Weekly Roundup April 26-May 3
From the past week on NextBillion, in case you missed it…
Social Enterprise in India
Sriram Gutta covered Sankalp 2010 – still in progress and showcasing the leading edge of the social enterprise movement in India. “Some of the Winners of 2009 include Vaatsalya, Suminter Organics, DesiCrew, LabourNet, and A little World. Many of these 15 organizations have now grown in to sustainable businesses.”
Sarabjeet Singh covered the Social Entrepreneur Boot Camp held by Unltd India in Mumbai, an event for the investee applicants of that social incubator.
Meanwhile, Rishabh Kaul conveyed the impending collision of a well-meaning Indian government subsidy scheme for sanitary pads with existing entrepreneurs who say they are producing cheaper products manufactured locally but may get swept out of the market in a flood of government-subsidized products. I’m curious to hear where NextBillion readers come down on this intersection of scale, the role of multinationals, the role of government, the role of subsidization, and the fate of innovative local businesses.
The McKinsey Global Institute has just come out with what might be considered a market sizing of Indian urbanization needs during the coming decades. There will be plenty of work for these social entrepreneurs, as well as anyone who wants to invest in efficient urban infrastructure. On the plus side, I somehow missed this compelling coverage of a range of innovative “eco-entrepeneurs” in India in the Financial Express, especially of mobile-enabled smart irrigation management, desperately needed as water tables drop across northern India.
Heather Fleming flips the “design for the other 90% idea” about 90 degrees to discuss the other 90% of the designers in the world – not working in lofts in London.
Manuel Bueno digs into microinsurance, which he memorably calls the “ugly duckling” of financial services to the poor:
“A second and very important unrealized development in the microinsurance landscape is the neglect of women in the design of their insurance products… very few insurers have taken a gendered approach to microinsurance. However, women have needs that are not met with standard insurance services. Women face special health risks, such as those related to pregnancy and childbearing or those arising from greater vulnerability to diseases such as HIV/AIDS, which are very rarely covered. This represents a missed opportunity which should not be hard to tackle.”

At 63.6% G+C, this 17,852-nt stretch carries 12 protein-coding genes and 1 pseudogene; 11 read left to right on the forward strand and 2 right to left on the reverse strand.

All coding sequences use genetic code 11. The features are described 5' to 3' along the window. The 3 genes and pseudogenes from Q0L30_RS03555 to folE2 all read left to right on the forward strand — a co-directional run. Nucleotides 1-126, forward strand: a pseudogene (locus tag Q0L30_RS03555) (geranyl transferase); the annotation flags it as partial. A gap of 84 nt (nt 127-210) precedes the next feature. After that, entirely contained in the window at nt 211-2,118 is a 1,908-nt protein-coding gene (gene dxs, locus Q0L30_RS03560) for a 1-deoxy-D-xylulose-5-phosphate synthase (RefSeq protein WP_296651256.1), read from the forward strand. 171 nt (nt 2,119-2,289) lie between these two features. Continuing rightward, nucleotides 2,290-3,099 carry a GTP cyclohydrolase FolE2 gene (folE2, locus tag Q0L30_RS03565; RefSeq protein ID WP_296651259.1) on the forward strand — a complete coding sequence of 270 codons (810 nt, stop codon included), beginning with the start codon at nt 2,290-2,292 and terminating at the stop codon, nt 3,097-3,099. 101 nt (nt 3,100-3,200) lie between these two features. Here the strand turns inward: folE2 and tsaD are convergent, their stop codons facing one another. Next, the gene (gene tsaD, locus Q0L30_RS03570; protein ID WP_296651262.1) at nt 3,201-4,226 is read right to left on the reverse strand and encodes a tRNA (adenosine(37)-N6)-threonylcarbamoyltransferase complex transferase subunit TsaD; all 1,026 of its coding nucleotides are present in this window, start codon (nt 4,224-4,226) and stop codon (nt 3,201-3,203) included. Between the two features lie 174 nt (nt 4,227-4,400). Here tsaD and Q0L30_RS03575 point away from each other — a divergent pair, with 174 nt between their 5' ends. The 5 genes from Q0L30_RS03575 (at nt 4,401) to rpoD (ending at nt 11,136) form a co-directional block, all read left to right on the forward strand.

Focus on Students…
Moses Lee covered Engineers for Social Impact’s Fellowship Program for bringing technology expertise from India’s top technical schools into social entrepreneurship in India. (I’d call this a 21st century approach to linking engineers with social impact.)
Rachael Rho, a junior at NYU, chronicled the 2010 Clinton Global Initiative University conference in Miami, including a discussion she participated in with Álvaro Rodríguez Arregui from Banco Compartamos on that MFI’s IPO.
For those not taking the Lean Startup path like Frogtek, I covered Toniic, a new impact investing angel network launching soon in San Francisco and looking to make angel investment for impact a less scary endeavor.
Diana Hollman covered the opening in Washington, DC of the President’s Summit on Entrepreneurship focused on the Muslim world.
Updates and Improvements to Next Billion
Don’t miss updates to our research section added by Maria Zheng.
The World Bank opened up its fairly vast stores of development indicator and development finance data for use by the public and the development community, available in four languages, and with the intention for software app developers to be able to link into this to create their own dynamic interpretations of this data.
IDEO shares a video on the Ripple Effect in Kenya focused on innovations in clean water delivery and business models. And I wish I had an office as cool as the iLAB Nairobi from which to write these roundups.